Gadget Lust: A Secure Wireless Keyboard to Thwart Hackers and Spies

These days, wireless mice and keyboards are so inexpensive that they're showing up everywhere -- even in large corporate purchases for every desk in the enterprise. Unfortunately, most wireless keyboards have an Achilles Heel which render them dangerous to your security: Key presses are sent "in the clear" to your PC, so anyone with the right surveillance hardware can actually record every keystroke you make from a distance.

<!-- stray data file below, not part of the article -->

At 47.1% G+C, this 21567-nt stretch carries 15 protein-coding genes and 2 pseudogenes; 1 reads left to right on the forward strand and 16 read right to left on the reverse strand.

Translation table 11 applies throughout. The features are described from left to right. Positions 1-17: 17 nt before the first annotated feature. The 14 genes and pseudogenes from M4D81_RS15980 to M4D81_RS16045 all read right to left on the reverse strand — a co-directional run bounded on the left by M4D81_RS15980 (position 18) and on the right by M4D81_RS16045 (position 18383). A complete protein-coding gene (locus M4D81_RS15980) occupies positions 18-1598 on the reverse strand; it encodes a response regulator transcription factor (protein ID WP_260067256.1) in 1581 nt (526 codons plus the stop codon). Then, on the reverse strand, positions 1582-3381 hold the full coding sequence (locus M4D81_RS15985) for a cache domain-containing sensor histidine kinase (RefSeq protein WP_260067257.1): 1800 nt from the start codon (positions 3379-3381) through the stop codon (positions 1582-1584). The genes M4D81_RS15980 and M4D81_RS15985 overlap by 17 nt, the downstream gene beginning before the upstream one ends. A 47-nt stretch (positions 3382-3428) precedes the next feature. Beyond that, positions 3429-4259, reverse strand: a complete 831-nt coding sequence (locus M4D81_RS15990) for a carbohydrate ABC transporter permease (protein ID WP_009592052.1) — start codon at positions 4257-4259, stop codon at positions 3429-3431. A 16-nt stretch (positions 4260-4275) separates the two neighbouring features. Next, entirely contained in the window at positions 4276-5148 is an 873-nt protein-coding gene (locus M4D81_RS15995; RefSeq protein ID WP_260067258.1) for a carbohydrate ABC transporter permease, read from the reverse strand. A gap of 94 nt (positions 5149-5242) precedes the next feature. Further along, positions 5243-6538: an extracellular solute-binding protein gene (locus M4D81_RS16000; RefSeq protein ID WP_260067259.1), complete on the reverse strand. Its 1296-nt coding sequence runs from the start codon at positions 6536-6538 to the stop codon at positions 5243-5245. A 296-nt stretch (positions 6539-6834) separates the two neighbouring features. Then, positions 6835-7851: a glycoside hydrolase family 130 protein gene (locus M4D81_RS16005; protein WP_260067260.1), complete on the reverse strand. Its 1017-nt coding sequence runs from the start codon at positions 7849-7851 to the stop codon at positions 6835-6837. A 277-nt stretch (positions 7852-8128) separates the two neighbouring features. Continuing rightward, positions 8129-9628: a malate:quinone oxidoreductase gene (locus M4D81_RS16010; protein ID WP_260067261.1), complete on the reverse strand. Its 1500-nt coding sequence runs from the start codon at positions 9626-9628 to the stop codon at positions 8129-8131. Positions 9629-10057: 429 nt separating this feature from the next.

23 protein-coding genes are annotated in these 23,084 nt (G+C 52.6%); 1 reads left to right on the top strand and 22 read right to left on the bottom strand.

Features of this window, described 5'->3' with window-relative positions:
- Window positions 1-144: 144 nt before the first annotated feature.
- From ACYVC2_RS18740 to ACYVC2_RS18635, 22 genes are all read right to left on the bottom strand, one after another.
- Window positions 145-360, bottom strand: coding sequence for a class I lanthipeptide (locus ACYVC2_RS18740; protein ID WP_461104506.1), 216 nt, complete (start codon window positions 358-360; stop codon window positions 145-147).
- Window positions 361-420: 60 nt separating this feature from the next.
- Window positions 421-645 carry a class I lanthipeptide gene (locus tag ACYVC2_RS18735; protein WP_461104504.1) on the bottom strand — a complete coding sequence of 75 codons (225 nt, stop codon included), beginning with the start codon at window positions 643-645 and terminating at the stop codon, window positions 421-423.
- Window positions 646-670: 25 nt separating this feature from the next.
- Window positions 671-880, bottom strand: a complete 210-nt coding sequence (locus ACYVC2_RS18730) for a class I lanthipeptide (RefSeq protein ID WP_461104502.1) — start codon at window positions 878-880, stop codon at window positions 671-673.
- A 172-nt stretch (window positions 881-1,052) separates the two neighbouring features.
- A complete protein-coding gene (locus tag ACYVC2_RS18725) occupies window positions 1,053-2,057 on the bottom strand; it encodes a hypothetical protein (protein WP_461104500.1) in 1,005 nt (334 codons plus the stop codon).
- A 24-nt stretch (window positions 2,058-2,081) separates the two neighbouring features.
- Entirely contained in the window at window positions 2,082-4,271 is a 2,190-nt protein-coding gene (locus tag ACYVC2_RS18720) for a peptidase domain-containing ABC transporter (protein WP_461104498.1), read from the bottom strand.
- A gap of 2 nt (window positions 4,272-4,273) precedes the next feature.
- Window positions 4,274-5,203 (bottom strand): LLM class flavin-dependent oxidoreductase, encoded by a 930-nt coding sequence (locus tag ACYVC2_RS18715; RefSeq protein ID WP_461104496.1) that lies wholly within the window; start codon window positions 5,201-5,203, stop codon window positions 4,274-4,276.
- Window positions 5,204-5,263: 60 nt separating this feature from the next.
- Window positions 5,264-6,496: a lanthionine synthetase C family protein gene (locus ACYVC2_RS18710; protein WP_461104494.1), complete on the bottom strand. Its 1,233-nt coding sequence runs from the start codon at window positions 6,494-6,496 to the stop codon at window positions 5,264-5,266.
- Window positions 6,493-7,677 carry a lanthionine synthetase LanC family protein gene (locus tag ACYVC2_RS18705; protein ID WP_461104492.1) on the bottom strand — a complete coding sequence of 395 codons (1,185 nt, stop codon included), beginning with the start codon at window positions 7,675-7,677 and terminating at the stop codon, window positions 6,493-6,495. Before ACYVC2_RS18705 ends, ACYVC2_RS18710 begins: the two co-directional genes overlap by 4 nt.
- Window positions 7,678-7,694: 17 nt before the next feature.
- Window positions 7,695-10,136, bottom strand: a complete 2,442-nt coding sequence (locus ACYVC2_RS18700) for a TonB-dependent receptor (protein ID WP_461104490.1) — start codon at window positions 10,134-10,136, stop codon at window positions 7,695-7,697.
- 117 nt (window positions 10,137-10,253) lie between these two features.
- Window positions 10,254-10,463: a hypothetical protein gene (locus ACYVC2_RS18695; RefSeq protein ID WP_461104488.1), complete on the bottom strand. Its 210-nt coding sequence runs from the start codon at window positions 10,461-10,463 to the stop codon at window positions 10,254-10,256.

Is this a serious problem? Potentially. It sounds far-fetched, like the plot to a science fiction movie, but it's actually quite easy to monitor wireless peripherals and is one way to capture private and corporate data.

The solution is here: Microsoft's Wireless Desktop 2000 uses 128-bit AES encryption to ensure what you type protected.

Like most of Microsoft's peripherals, this one uses BlueTrack wireless technology. It sells for about $40; It's certainly not the first encrypted wireless keyboard, but it appears to be the least expensive model I have found.

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